The slowdown in world economies, combined with a global credit crisis, bankrupt financial institutions and virtually unprecedented government intervention, has left the markets (people) reeling and looking for a bottom. I know that it doesn't feel great to hear that you have lost less than the markets, because losses of this size simply hurt.
There is no possible way to determine where a bottom is with this market, but the issue is not how far it will fall, but how high it will bounce thereafter. Let me outline what is going on; what is real, what is permanent and what is temporary.
The credit markets have seized up. This is real and it is temporary. Almost all large public and private companies issue commercial paper - short-term debt instruments that mature in less than 270 days to help meet their short-term liabilities. This debit in the past has been very liquid and quite secure. It is what has been owned by most money market funds to help them give savers better returns than they would get from owning Treasuries. The Fed and the Treasury are trying to create an avenue of liquidity for these instruments. This part of the plan is what will (eventually) hit Main Street. The reason that this is temporary is because it is too significant to not be worked out. Everything from hospital payrolls to inventory purchases are dependent upon this mechanism, so it will be fixed.
Wall Street is broken. This is real and it is permanent. Some of the largest investments banks were using a tremendous amount of leverage on opaque instruments that create even more leverage. Regulation inevitably will make it harder to make as much as they did for contributing as little as they had. This inevitably will change what types of investments will make sense going forward. Less exotic will be back in vogue.
Fear and greed own the day. This is real and it is permanent. Every day stock prices are determined by sellers - who either need to raise money or are convinced their stocks are going down and buyers - who believe that they are getting bargains on investments, will go up. In periods of turmoil, there are far more sellers than buyers. People get scared their investments are going to fall forever and sell (often at the worst possible times). When markets are going up, people end up buying at the worst possible time. No one is ever completely rational, but successful investors tend to be less scared and less greedy than unsuccessful ones.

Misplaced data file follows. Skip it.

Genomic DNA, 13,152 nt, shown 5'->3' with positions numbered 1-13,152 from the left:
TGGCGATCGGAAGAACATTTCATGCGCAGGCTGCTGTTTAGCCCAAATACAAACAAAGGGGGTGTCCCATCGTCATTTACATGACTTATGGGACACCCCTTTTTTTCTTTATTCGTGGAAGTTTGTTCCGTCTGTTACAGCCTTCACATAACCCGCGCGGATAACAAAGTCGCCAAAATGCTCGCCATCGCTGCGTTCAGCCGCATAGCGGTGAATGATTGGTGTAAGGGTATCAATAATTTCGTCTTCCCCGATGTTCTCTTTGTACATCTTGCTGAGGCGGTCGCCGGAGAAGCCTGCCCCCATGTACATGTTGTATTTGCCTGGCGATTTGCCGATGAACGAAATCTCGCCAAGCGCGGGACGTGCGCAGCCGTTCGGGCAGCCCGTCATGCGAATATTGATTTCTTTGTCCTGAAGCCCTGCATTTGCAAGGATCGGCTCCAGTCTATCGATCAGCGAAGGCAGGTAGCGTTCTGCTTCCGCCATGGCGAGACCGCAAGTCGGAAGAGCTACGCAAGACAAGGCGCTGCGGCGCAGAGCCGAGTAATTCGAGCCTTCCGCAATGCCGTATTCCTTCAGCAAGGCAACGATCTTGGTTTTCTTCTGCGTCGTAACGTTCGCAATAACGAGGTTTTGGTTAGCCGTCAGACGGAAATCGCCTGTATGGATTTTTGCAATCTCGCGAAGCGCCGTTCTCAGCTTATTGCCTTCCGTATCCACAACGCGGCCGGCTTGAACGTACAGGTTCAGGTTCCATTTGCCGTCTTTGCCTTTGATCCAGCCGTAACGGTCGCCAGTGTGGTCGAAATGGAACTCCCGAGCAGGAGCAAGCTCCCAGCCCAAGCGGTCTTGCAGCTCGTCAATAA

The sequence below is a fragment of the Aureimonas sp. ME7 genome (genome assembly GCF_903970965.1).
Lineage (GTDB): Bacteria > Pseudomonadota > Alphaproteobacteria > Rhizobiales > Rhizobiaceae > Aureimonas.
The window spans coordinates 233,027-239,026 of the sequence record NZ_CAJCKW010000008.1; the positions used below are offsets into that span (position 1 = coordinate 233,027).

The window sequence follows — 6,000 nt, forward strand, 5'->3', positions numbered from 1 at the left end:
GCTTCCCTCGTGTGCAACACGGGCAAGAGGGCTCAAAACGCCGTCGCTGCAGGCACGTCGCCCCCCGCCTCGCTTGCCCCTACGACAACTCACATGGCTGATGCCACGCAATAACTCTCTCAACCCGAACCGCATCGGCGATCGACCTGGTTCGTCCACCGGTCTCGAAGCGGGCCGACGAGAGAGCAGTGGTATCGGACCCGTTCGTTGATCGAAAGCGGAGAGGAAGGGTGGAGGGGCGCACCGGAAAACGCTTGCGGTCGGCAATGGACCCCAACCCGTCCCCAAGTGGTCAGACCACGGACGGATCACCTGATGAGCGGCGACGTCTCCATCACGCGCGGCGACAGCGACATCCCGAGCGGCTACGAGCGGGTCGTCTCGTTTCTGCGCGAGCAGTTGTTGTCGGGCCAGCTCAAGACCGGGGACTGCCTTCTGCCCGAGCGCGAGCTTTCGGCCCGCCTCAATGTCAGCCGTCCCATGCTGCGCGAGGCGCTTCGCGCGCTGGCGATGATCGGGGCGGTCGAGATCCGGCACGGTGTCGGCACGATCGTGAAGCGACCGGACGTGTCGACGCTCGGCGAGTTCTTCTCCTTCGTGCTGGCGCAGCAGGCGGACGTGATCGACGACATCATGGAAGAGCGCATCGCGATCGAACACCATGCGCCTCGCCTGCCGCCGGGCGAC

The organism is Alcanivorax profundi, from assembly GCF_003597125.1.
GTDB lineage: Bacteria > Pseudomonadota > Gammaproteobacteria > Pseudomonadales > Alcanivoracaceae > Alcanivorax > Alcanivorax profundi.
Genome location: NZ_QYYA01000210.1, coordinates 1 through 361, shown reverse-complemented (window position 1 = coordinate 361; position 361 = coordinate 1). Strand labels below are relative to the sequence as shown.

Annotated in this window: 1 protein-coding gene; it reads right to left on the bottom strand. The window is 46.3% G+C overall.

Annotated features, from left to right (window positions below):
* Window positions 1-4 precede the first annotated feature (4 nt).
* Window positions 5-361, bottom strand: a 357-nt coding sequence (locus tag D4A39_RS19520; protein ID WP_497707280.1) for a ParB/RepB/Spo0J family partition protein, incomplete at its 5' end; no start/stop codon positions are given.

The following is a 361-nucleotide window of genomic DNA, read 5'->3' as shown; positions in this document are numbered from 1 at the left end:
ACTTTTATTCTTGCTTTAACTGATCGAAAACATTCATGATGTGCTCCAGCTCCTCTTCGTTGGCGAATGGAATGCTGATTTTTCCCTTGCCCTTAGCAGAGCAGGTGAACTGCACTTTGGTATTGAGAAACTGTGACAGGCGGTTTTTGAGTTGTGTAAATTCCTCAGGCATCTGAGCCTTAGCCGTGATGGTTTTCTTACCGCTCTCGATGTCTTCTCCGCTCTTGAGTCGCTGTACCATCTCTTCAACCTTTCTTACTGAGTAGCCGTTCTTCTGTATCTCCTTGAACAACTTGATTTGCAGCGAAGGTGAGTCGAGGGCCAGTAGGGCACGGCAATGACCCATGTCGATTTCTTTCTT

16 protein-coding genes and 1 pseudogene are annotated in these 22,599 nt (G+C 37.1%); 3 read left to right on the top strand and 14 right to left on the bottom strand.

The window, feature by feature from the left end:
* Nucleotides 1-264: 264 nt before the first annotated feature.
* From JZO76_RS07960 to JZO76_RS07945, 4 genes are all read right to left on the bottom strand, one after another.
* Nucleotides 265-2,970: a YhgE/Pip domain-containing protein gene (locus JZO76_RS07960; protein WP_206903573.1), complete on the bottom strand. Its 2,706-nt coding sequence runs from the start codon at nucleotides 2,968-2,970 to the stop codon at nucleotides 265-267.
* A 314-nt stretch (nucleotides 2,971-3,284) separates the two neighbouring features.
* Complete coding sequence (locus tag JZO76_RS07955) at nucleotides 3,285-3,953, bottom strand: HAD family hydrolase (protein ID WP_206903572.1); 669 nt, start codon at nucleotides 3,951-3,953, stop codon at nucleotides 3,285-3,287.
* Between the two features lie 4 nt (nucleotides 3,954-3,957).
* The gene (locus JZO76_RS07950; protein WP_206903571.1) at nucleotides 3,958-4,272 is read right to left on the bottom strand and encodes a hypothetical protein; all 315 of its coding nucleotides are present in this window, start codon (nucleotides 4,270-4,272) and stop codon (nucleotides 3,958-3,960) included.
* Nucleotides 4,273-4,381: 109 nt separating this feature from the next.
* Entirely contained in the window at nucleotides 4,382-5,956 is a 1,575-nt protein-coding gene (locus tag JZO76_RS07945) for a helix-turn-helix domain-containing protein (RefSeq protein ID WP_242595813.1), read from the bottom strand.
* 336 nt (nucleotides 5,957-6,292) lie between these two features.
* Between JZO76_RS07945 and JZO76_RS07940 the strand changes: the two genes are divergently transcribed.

People are hurting. This is real and it is temporary. Jobs have been lost and more jobs will be lost. People who piled on debt will have tremendous problems
working their way out of the hole they dug for themselves. The stress of seeing investments drop can add to the stress each of us feel in raising a family, or working or tending to our aging parents.
But the one universal truth of these times is impermanence. Nothing lasts forever. Lower interest rates eventually will lead to a housing rebound. Enhanced credit will help businesses expand and hire. During times like this, don't extrapolate what is happening today to 15 years down the road. Focus on the things that you can control. If you have a well-reasoned strategy and plan in place, you will be fine. We have worked with countless clients over two decades and have helped them retire comfortably, send their children through school, negotiate the sales of their businesses and give to charity. We have seen many types of markets during these times and through solid financial planning and intellectually sound asset management, we have weathered the tough times. You can do so here as well.
Life brings change. Sometimes it happens so slowly, we do not see it until time passes and we pause to reflect. However, change can happen so swiftly and dramatically it feels like we've left Kansas and landed in Oz.
I know we all have the brains to think intelligently, the hearts to care and the courage to embrace these changes. Dorothy (and Toto, too) came to understand that "over the rainbow" isn't some place better; it is here and it is now. After all, "There's no place like home."
James D. Hallett is an investment advisor offering investment advisory services through Hallett & Associates, P.S. a registered investment advisor.
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